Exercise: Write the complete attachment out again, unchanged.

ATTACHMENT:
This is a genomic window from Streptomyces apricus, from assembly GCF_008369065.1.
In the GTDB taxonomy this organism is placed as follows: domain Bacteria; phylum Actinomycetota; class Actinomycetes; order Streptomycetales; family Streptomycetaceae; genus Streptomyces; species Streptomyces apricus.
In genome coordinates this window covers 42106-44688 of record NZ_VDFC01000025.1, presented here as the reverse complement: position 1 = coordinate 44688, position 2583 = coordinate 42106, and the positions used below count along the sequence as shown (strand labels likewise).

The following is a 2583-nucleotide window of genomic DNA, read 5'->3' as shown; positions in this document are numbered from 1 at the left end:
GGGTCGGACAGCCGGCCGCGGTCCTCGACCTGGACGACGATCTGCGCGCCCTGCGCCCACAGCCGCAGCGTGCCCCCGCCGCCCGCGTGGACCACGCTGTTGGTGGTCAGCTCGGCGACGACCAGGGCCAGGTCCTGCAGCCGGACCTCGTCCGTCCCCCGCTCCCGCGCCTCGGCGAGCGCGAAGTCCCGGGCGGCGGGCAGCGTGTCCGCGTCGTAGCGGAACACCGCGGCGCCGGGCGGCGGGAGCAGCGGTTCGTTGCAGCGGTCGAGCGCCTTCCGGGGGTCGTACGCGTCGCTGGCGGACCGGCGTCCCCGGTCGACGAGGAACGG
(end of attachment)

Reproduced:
This is a genomic window from Streptomyces apricus, from assembly GCF_008369065.1.
In the GTDB taxonomy this organism is placed as follows: domain Bacteria; phylum Actinomycetota; class Actinomycetes; order Streptomycetales; family Streptomycetaceae; genus Streptomyces; species Streptomyces apricus.
In genome coordinates this window covers 42106-44688 of record NZ_VDFC01000025.1, presented here as the reverse complement: position 1 = coordinate 44688, position 2583 = coordinate 42106, and the positions used below count along the sequence as shown (strand labels likewise).

The following is a 2583-nucleotide window of genomic DNA, read 5'->3' as shown; positions in this document are numbered from 1 at the left end:
GGGTCGGACAGCCGGCCGCGGTCCTCGACCTGGACGACGATCTGCGCGCCCTGCGCCCACAGCCGCAGCGTGCCCCCGCCGCCCGCGTGGACCACGCTGTTGGTGGTCAGCTCGGCGACGACCAGGGCCAGGTCCTGCAGCCGGACCTCGTCCGTCCCCCGCTCCCGCGCCTCGGCGAGCGCGAAGTCCCGGGCGGCGGGCAGCGTGTCCGCGTCGTAGCGGAACACCGCGGCGCCGGGCGGCGGGAGCAGCGGTTCGTTGCAGCGGTCGAGCGCCTTCCGGGGGTCGTACGCGTCGCTGGCGGACCGGCGTCCCCGGTCGACGAGGAACGG